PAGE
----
The Relationship between Acculturation, Self-Esteem, and Home Visitation: A Portrait of Oxy Latinos/as


Jenny Enciso

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We explored the predictive relationship of these variables for home visitation among students who are succeeding at a small, southern California, private college. 34 students, primarily juniors and seniors, completed an online survey and a face-to-face interview. Cultural identity was assessed using 4 different measures (generational distance, friendship diversity, and family consultation). Self-esteem was assessed in two ways to account for culture. The Rosenberg Self-Esteem scale was used to measure global individual self-esteem; Crocker?s Collective Self-Esteem scale was used to measure collective self-esteem. Home visitation was measured at 2 points in time, first and current semester, and through two types of visitation, quick drop-in and overnight visits. Results show that, as expected, students who live closer to home drop in more throughout the first and current semester. On average, however, students? patterns of home visitation declined as they continued in college (M=monthly during the first semester; M=twice during the current semester). Distance and Membership (.344) and Importance to Identity Self-Esteem (.462) significantly predicted home visitation. Individuals who lived closer to home drop in more. Individuals for whom being Latino is more important to their self concept visit home more. Individual who assess themselves as more worthy groups have more overnight visits. The findings add to the literature about Latinos/as in higher education and suggest that for these students a greater identification with Latino identity is a form of strength.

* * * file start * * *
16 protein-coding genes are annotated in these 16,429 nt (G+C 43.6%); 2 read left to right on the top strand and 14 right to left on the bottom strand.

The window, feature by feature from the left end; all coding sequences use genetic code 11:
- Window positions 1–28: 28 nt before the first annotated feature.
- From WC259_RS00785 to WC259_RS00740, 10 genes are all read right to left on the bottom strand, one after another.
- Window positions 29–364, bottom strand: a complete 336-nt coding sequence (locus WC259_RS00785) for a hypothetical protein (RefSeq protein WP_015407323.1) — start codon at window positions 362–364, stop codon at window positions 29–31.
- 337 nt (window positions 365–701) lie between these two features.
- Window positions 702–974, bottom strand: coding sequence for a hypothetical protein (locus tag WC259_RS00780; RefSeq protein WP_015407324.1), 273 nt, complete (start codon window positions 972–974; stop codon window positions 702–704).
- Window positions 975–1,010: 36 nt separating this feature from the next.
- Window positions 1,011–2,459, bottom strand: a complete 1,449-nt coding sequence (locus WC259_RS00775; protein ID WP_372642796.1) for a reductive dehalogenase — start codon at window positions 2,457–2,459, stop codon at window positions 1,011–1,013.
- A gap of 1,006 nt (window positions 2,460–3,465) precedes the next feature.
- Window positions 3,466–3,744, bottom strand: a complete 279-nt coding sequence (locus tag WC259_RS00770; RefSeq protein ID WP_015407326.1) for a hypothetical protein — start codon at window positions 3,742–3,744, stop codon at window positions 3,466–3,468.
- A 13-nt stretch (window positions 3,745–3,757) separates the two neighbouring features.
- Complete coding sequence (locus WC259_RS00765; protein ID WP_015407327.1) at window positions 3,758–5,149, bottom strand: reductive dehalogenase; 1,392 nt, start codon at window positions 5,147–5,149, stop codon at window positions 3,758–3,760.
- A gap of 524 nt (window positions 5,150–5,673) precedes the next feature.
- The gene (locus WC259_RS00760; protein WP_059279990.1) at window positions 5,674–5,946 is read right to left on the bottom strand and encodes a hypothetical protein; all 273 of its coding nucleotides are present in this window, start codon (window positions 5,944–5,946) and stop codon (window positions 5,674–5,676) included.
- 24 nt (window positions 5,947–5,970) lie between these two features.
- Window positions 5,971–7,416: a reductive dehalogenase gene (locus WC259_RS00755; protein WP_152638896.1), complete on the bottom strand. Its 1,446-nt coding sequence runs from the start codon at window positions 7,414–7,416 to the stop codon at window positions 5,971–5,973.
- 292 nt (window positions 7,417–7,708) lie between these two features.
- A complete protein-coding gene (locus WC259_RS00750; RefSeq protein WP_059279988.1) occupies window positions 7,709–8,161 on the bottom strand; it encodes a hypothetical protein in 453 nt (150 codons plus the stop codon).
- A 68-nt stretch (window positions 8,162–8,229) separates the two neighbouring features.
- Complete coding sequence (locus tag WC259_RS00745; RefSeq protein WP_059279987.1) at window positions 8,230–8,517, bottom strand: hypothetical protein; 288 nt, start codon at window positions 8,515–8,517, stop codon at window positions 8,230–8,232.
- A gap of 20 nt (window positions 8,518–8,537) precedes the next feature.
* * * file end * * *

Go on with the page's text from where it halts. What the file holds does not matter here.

Jaclyn Rodriguez




The Paul K. & Evalyn E. Cook Richter Trusts - Summer Research Fellowship

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